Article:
The major accomplishments of that effort include:
- Extracting nearly 500 m of ice core from three holes in the glacier,
- Bringing 170 m of this back to civilization to study paleoclimate in this region,
- Installing thermistor strings to measure ice temperature throughout each of the three core holes,
- Conducted shallow coring to investigate the processes of internal accumulation on the glacier,
- Measured stage and discharge of the outlet stream throughout the summer,
- Created a new lidar topographic map of most of the eastern Brooks Range,
- Conducted a lot of repeat photography, documenting glacier and environment change over the past 50 years,
- Created hundreds of spherical panoramas and over a dozen gigapixel panoramas, documenting the state of this region of the arctic with unprecedented detail,
- Maintained a network of over a dozen weather stations, and installed a new one that collects airborne pollen,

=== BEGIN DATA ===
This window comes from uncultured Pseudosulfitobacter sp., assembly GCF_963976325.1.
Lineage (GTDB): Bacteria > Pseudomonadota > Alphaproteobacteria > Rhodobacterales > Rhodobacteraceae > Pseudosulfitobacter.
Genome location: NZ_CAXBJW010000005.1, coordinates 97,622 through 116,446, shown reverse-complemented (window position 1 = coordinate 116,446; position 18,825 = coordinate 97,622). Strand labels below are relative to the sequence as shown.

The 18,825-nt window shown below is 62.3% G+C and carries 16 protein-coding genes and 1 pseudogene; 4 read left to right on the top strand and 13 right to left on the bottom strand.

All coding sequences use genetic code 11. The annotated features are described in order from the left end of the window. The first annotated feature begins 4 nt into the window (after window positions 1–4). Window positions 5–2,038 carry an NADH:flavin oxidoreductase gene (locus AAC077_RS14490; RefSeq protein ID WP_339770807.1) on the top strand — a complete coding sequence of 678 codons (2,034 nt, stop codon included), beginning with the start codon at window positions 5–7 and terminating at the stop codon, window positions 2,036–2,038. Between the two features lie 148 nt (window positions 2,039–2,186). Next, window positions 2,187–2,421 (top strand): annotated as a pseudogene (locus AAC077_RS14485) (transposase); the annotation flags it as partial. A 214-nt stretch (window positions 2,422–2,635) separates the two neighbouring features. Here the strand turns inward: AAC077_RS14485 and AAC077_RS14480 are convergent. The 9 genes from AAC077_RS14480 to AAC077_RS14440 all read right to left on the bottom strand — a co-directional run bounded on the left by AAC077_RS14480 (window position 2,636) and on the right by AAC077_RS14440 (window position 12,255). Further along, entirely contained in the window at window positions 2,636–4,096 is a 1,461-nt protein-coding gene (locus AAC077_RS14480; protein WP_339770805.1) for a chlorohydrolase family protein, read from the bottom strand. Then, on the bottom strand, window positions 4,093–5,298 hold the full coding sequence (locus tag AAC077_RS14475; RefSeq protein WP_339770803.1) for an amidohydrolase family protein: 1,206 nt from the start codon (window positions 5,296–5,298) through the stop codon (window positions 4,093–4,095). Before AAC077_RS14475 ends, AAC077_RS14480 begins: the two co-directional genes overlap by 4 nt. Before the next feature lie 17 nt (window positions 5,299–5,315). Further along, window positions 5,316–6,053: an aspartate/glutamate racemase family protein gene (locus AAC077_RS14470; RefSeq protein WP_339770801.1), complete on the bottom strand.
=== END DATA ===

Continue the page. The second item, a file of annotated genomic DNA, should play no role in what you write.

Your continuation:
- Explored the impacts of changing glaciers on aquatic ecosystems with a partnership with US Fish and Wildlife Service, and
- Began creation of a photographic inventory of glaciers of the US Arctic.
During that trip, I maintained a comprehensive blog describing our work, complete with text, photos, spherical panoramas, gigapixel images, air photos, and movies. Much of that was posted at www.ipy.org, but over the winter I spent some time cleaning it up and adding more interactive content.
The complete story is now posted here.
An overview of much of the photographic technology and content can be found here.
My hope in creating and posting this blog is that it may serve as a useful resource for educators, scientists, and the public, as well as a record of our contribution to IPY. Please feel free to make use of it, share the links, and let me know if you found it useful.